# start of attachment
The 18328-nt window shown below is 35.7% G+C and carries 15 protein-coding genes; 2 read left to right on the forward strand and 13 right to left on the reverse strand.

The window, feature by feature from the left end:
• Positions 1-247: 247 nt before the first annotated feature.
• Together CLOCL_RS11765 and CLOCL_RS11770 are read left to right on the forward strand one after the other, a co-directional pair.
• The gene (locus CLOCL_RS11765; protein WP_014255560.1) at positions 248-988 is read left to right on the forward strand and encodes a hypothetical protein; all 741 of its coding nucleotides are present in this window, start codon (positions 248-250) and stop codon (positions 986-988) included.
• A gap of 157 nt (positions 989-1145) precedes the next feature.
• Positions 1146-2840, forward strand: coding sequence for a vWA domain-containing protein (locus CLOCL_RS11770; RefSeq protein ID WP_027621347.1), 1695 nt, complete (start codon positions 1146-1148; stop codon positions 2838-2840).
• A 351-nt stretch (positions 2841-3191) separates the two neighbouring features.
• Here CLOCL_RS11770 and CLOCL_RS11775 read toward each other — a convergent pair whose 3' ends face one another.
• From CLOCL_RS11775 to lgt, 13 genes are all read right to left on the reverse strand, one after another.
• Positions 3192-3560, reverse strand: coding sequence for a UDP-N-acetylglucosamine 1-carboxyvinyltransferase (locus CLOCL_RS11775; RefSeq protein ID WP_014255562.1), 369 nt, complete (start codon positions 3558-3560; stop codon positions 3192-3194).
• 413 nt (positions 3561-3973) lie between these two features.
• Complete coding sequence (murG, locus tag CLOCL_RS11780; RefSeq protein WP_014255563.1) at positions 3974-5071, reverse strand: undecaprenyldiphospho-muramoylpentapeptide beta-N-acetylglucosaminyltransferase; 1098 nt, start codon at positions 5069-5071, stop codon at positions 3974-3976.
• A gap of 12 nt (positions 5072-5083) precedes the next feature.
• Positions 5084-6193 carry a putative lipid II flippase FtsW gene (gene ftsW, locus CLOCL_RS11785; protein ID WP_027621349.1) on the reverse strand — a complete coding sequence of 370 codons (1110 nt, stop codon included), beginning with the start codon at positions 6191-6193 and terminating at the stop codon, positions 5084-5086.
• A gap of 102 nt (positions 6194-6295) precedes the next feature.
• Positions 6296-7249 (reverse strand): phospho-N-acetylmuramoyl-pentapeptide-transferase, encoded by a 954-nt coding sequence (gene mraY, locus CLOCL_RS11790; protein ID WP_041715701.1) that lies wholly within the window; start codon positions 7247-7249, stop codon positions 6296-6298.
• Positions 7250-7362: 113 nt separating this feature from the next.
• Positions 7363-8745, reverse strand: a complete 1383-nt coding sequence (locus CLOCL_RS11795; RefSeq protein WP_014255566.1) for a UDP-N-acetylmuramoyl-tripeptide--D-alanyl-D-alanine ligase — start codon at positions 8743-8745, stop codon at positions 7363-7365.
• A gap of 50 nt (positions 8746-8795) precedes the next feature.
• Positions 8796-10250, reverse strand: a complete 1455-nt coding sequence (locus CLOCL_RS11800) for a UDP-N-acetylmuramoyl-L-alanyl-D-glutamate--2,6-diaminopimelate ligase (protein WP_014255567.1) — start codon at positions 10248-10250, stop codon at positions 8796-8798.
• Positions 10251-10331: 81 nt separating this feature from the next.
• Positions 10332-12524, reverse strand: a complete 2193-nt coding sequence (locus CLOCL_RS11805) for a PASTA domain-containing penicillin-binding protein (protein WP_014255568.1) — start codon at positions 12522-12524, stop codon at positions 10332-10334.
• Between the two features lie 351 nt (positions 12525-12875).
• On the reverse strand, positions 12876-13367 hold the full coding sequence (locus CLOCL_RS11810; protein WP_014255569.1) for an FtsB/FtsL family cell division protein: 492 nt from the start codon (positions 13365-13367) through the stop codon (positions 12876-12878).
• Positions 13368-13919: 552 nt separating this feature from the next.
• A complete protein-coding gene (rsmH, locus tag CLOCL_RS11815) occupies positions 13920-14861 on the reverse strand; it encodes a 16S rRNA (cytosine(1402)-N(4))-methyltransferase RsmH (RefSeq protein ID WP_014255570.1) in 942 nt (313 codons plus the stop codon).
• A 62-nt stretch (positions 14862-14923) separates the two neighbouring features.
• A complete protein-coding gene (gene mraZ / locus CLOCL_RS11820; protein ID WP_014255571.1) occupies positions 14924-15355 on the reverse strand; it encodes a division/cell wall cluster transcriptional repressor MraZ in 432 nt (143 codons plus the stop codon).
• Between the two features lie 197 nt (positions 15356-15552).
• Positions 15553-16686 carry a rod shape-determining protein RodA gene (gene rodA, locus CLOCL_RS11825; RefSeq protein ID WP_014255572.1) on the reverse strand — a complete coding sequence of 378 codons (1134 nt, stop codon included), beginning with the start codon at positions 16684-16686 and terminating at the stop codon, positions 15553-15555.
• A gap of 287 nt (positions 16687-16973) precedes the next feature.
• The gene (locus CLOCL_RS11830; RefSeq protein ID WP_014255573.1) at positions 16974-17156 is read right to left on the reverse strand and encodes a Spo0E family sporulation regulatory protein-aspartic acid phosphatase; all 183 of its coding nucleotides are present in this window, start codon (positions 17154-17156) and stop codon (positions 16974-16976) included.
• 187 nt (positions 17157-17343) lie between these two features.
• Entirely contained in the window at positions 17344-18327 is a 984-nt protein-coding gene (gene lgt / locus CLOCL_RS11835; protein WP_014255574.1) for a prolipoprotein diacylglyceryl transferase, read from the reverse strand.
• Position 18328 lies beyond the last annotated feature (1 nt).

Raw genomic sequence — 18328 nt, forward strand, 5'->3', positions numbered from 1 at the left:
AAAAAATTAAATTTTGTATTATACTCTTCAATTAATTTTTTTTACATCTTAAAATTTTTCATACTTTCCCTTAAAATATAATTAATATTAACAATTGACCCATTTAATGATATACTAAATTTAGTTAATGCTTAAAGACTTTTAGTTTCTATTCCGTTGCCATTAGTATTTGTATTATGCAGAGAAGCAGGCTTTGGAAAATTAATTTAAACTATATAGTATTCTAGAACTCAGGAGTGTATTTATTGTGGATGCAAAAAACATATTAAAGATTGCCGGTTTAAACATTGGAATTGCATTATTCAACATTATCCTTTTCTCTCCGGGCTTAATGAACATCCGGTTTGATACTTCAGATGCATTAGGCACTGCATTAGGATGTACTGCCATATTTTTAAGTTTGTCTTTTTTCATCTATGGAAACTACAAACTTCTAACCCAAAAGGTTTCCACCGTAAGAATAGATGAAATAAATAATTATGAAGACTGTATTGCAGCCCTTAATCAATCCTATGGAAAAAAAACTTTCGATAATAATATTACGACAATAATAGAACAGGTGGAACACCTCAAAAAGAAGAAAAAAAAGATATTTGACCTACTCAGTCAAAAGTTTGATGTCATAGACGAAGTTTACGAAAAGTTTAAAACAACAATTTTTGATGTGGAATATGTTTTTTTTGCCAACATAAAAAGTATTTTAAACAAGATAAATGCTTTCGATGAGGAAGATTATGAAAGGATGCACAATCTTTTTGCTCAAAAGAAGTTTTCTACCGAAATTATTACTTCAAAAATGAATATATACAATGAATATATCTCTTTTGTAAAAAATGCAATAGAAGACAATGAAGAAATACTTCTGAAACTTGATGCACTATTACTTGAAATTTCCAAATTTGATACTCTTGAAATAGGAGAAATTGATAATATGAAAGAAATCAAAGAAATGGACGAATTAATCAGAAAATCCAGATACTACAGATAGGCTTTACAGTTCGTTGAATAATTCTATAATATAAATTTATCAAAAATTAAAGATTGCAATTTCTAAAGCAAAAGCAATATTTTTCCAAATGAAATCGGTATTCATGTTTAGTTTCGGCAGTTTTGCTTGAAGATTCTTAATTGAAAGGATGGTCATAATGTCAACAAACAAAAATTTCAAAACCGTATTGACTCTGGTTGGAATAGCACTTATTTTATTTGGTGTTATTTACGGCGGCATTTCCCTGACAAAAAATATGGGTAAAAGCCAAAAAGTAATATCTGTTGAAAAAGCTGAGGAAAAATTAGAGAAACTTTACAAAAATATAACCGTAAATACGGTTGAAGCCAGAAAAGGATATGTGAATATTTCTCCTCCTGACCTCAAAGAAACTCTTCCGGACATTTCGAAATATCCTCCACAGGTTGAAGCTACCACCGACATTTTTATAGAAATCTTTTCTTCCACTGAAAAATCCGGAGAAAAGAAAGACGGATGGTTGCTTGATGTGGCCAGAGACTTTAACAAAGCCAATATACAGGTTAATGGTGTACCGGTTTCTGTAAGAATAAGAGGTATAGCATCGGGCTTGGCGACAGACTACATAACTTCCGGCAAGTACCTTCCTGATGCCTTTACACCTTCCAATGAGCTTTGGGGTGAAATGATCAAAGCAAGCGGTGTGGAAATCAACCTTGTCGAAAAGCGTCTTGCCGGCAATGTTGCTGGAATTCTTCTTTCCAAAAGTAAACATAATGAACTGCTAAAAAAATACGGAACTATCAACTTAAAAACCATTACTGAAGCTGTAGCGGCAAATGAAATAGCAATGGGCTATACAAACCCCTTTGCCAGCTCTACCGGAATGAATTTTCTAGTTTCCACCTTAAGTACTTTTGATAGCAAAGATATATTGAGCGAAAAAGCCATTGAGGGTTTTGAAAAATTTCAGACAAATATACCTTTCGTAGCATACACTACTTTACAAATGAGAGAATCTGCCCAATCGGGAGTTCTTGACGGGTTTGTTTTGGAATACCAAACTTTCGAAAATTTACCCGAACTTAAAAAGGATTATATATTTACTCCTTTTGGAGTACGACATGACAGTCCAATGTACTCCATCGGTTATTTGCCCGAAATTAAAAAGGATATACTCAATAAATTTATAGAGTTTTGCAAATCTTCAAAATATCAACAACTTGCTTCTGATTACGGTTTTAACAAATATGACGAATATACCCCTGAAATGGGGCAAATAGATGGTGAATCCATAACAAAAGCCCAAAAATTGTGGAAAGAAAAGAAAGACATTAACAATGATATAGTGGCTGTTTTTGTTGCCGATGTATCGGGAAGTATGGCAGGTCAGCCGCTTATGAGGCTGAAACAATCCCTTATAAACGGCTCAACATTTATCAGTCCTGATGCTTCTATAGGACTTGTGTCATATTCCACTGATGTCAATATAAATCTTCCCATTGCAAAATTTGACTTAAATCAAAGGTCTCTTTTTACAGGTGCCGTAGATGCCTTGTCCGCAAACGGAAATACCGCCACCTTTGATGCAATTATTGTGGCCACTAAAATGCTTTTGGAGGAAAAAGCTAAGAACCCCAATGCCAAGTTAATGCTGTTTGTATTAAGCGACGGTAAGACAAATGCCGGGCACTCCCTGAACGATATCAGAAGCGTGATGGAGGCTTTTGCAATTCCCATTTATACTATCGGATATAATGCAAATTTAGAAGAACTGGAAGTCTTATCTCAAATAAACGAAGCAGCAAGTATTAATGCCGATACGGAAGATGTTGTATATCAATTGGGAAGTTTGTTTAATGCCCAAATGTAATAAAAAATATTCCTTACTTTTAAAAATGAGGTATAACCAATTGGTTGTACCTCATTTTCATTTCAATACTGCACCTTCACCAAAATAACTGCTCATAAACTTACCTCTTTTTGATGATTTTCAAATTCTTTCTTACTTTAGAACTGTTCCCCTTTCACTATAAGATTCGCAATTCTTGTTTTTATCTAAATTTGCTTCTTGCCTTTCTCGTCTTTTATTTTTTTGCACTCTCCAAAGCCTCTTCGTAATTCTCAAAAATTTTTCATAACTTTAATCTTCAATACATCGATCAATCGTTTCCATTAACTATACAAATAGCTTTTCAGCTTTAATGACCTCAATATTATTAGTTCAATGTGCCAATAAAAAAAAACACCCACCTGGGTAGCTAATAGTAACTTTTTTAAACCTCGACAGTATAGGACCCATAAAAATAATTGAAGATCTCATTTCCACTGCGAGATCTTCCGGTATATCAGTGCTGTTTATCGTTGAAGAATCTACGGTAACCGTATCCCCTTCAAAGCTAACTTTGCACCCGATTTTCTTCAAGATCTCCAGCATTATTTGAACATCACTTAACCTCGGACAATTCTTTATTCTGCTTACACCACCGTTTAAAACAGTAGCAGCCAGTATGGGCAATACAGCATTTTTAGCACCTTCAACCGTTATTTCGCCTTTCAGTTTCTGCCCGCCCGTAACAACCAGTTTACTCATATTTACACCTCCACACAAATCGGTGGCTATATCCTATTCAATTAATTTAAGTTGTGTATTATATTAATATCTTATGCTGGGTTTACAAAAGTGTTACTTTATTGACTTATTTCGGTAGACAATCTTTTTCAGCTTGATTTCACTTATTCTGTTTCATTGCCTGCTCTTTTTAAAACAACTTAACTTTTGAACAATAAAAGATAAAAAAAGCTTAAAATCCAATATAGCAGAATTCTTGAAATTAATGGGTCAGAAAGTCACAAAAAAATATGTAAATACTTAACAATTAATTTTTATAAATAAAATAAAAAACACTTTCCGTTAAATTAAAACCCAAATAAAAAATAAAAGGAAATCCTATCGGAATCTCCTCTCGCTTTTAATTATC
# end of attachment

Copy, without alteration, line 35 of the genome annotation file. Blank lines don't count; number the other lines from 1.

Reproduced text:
• Entirely contained in the window at positions 17344-18327 is a 984-nt protein-coding gene (gene lgt / locus CLOCL_RS11835; protein WP_014255574.1) for a prolipoprotein diacylglyceryl transferase, read from the reverse strand.